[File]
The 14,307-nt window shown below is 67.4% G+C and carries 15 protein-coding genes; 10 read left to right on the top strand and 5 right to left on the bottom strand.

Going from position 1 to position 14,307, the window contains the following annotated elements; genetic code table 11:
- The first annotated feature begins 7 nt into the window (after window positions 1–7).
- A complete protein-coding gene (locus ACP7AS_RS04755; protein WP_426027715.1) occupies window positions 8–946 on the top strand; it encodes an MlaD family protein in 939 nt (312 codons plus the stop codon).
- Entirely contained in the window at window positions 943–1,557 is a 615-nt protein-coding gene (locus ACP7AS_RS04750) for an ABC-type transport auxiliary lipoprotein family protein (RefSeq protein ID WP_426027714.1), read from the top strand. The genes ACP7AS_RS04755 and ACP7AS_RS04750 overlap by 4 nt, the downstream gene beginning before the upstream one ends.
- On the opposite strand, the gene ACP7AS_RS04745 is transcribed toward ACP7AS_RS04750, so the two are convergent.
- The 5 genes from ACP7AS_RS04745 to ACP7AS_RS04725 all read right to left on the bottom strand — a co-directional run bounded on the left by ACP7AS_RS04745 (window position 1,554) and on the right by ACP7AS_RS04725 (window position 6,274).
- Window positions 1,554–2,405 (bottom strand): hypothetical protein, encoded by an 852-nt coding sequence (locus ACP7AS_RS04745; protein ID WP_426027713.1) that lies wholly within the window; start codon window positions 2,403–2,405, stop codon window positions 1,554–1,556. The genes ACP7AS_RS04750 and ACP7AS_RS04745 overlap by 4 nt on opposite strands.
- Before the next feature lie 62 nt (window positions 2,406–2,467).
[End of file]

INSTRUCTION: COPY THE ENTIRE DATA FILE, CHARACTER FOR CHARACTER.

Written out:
The 14,307-nt window shown below is 67.4% G+C and carries 15 protein-coding genes; 10 read left to right on the top strand and 5 right to left on the bottom strand.

Going from position 1 to position 14,307, the window contains the following annotated elements; genetic code table 11:
- The first annotated feature begins 7 nt into the window (after window positions 1–7).
- A complete protein-coding gene (locus ACP7AS_RS04755; protein WP_426027715.1) occupies window positions 8–946 on the top strand; it encodes an MlaD family protein in 939 nt (312 codons plus the stop codon).
- Entirely contained in the window at window positions 943–1,557 is a 615-nt protein-coding gene (locus ACP7AS_RS04750) for an ABC-type transport auxiliary lipoprotein family protein (RefSeq protein ID WP_426027714.1), read from the top strand. The genes ACP7AS_RS04755 and ACP7AS_RS04750 overlap by 4 nt, the downstream gene beginning before the upstream one ends.
- On the opposite strand, the gene ACP7AS_RS04745 is transcribed toward ACP7AS_RS04750, so the two are convergent.
- The 5 genes from ACP7AS_RS04745 to ACP7AS_RS04725 all read right to left on the bottom strand — a co-directional run bounded on the left by ACP7AS_RS04745 (window position 1,554) and on the right by ACP7AS_RS04725 (window position 6,274).
- Window positions 1,554–2,405 (bottom strand): hypothetical protein, encoded by an 852-nt coding sequence (locus ACP7AS_RS04745; protein ID WP_426027713.1) that lies wholly within the window; start codon window positions 2,403–2,405, stop codon window positions 1,554–1,556. The genes ACP7AS_RS04750 and ACP7AS_RS04745 overlap by 4 nt on opposite strands.
- Before the next feature lie 62 nt (window positions 2,406–2,467).